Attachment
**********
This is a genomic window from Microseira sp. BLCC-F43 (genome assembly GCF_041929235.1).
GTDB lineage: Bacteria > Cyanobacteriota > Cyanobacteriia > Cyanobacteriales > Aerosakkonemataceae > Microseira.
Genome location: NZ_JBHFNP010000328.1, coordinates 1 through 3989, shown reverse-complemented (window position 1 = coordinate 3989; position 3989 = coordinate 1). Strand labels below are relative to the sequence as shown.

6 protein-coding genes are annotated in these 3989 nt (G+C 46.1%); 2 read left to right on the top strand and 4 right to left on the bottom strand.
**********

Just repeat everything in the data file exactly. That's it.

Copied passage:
This is a genomic window from Microseira sp. BLCC-F43 (genome assembly GCF_041929235.1).
GTDB lineage: Bacteria > Cyanobacteriota > Cyanobacteriia > Cyanobacteriales > Aerosakkonemataceae > Microseira.
Genome location: NZ_JBHFNP010000328.1, coordinates 1 through 3989, shown reverse-complemented (window position 1 = coordinate 3989; position 3989 = coordinate 1). Strand labels below are relative to the sequence as shown.

6 protein-coding genes are annotated in these 3989 nt (G+C 46.1%); 2 read left to right on the top strand and 4 right to left on the bottom strand.